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'Jackass' Kicks Hollywood Back Where It Belongs

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By Ned Vizzini
Ned Vizzini is the author of "Teen Anst? Naaah..." and has just finished his first novel.

November 14, 2002

To the delight of unimaginative film critics everywhere, "Jackass: The Movie" was not No. 1 this past weekend. It was trumped by America's latest champion of equality, Eminem, in "8 Mile."

Yet the snow cone of Hollywood has been permanently yellowed. "Jackass," which cost MTV Films about $5 million to make, pulled in more than $22 million its first weekend. Now, two weeks later, it's still grossing them out in terms of taste and sales, remaining in the top five films and raking in an estimated $43 million - not a bad return in the post-Enron economy. Even at this early date, it is essential lore for its target audience, 15- to 25-year-old males. (Don't even mention the title and ask one of these males, "What was your favorite part?" They'll know what you're talking about.)

The damage has been done, and it hasn't been done to movies or to youth or to good taste. It's been done to Gwyneth Paltrow. Because, really, who needs her? Movie stars making $20 million a picture had better make sure their investment portfolios are sound. "Jackass" and its inevitable cinematic copycats are part of the new standard in entertainment - "instant reality." It's the most important, forward-thinking media trend we've got, and it makes all the old stuff look just that.

Instant reality is exemplified by "American Idol," the still-popular "Real World" and the faux-real HBO show "Curb Your Enthusiasm." This "verit" turns the camera back at the viewer and serves up real life through pliable, disposable personalities. Anyone who denies this genre's power isn't paying attention and certainly doesn't work in television, where the last five years have been a scramble after the success of "Who Wants to Be a Millionaire" and "Survivor." These shows shocked programmers who were used to paying actual actors actual money. Suddenly they didn't need to; they just needed concepts.

How did it happen? Birthed in 1992 with "The Real World" and presaged by "Cops," dating shows and foreign television, instant reality grew up in step with Generation Y. Its popularity depends on 18- and 25-year- olds and stems from their timeless desire to divorce themselves from the ideas and loves of their parents.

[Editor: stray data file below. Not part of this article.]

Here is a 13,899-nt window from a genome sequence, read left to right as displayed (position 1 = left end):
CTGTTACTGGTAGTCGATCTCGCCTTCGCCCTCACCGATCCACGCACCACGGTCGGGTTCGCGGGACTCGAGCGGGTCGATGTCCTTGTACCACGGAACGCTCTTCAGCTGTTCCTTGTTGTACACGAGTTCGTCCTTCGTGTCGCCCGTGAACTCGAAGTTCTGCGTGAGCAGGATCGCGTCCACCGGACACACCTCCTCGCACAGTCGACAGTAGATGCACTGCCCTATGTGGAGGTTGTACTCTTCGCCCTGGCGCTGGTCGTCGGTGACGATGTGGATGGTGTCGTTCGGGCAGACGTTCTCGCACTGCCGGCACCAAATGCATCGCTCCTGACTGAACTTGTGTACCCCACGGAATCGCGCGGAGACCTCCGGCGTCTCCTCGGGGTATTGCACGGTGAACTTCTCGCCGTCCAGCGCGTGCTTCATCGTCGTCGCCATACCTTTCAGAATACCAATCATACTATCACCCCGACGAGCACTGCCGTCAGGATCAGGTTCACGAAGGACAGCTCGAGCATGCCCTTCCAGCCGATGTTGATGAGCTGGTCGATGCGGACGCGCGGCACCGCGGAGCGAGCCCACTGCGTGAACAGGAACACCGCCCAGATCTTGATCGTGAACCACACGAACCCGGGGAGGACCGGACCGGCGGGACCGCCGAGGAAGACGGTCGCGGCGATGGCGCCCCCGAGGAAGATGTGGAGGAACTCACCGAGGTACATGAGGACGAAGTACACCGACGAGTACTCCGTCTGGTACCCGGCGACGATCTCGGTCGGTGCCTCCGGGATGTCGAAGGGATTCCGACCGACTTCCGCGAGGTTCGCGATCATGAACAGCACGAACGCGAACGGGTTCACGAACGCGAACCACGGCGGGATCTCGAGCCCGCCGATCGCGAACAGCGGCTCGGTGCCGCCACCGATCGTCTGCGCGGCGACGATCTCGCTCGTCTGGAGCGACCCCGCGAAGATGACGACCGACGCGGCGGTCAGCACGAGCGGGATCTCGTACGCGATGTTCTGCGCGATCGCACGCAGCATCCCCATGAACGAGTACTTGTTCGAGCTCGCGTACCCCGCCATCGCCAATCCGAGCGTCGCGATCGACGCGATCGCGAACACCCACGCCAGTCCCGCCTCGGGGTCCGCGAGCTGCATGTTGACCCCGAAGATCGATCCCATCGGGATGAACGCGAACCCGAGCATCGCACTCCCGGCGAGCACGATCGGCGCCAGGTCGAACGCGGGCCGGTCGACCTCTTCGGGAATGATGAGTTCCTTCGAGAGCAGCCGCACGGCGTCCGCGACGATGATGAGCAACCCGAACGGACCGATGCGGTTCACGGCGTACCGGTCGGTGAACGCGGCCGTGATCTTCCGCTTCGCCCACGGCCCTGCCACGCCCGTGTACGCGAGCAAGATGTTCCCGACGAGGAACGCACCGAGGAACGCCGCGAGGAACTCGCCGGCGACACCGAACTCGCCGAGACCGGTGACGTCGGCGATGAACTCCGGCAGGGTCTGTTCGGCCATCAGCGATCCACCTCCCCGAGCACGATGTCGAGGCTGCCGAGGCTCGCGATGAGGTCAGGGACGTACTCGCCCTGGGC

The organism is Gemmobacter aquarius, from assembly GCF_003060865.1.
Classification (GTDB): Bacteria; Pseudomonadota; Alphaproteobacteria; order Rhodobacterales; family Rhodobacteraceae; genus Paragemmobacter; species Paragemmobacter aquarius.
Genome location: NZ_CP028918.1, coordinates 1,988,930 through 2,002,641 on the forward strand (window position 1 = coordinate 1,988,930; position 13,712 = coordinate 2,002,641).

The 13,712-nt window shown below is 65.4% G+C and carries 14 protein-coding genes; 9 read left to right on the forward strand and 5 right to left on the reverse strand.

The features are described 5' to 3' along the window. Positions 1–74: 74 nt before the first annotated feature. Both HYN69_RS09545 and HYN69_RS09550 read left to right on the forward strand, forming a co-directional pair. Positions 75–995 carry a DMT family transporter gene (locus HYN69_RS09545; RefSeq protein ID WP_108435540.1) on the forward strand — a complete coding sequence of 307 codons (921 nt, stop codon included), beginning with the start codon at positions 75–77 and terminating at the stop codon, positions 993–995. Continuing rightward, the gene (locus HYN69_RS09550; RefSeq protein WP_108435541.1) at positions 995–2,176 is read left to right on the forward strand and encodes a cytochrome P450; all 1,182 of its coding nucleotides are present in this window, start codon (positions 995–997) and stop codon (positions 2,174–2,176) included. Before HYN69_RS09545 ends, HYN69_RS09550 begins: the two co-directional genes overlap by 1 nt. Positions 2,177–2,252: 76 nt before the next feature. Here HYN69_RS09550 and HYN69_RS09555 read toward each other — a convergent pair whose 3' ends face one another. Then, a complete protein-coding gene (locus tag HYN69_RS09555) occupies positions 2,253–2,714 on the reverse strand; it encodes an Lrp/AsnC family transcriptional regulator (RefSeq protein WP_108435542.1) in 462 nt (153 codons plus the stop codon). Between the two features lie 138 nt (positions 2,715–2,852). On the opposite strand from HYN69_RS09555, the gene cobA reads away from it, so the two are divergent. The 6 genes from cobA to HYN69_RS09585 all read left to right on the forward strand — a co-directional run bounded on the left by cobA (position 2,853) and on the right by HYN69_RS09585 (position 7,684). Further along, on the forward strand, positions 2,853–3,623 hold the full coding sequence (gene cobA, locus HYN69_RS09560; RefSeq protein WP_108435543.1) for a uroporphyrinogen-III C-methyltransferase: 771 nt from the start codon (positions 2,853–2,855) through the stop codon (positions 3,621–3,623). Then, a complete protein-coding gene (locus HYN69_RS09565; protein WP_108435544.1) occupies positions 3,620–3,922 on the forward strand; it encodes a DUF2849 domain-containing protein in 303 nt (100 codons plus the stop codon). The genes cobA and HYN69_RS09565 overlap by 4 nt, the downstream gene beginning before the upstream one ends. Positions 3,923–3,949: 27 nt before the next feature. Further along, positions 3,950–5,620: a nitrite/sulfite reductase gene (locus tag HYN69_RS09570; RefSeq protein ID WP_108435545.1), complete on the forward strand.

Generation Y are not slackers. They grew up with the sceptre of slackers, and so they went nuts and got successful as fast as possible. Some, like Napster founder Shawn Fanning, grabbed onto the Internet boom. Others took dance classes and became Britney Spears. Some silly ones, like me and Nick McDonnel and Marty Beckerman, wrote books.

Non-slackers don't get too happy when you show them scripted material thought up by some guys in California. They'd much rather see real people doing real stuff because it reminds them that they, too, could be doing real stuff. When a 17-year-old watches "American Idol," synapses in her brain instantly relay from the occipital cortex to the cerebellum that she too could be an American idol. Bam! - she's one of 2,000 16- to 24-year-olds who tried out in New York Oct. 24 for the show.

The "Jackass" audience is a lot more motivated than people think. (MTV had to put up notices at the end of every "Jackass" episode making it clear that no viewer-submitted material would be screened.) The audience also lives in a packaged, focus-tested world of constant advertising. This isn't a bad thing - today's ads are the most entertaining part of prime-time TV, very much in touch with the American attention span - but it makes a mockery of "escapism." It used to be you went to a movie to escape ordinary life. Now ordinary life is branded sensory bombardment: the Internet, terrorism complete with accompanying imagery and a blow-em-up blockbuster every two weeks. Sitting down and seeing some dude on "The Bachelor"? Now, that's escapism.

The Internet is a big part of the instant reality phenomenon. We now expect entertainment and news delivered as fast as we can read - hence the phrase "real-time," which was a strict computer term before the 1990s. Since we are used to getting our e-mail and stock quotes in real-time, we want our entertainment in real-time. Anything else feels wrong.

This entertainment revolution is just beginning. Innovations in technology will be the next step; with the death of celluloid and the onset of digital cinema, we open ourselves up to entirely new ways to "go to the movies." Tom Petty and Korn have already experimented with live concerts simulcast in theaters across the country. In 20 years it will be feasible to sit down at the movies with a controller in front of you, see a man on screen and vote with everyone else who's in any theater in the nation to have this man do ridiculous things. Or perhaps the camera will be focused on you and you'll make a fleeting contribution to mass entertainment. (These ideas were outlined by film critic Godfrey Cheshire in his brilliant 1999 essay "The Death of Film.")

The history of Western thought has been one of descent from "The Republic" to Johnny Knoxville in "Jackass: The Movie" getting shot with a "non-lethal" beanbag bullet - from big issues to the most private parts of the human psyche. The next step will be the "you" channel: just you, or someone very much like you, doing things that you do, or would like to do. With a soundtrack.

It's not bad. It's wonderful. We've lived under the yoke of Hollywood too long. Now the only way to be a movie star is to make fun of it. So get with the program: the "you" program.

Copyright 2002, Newsday, Inc.


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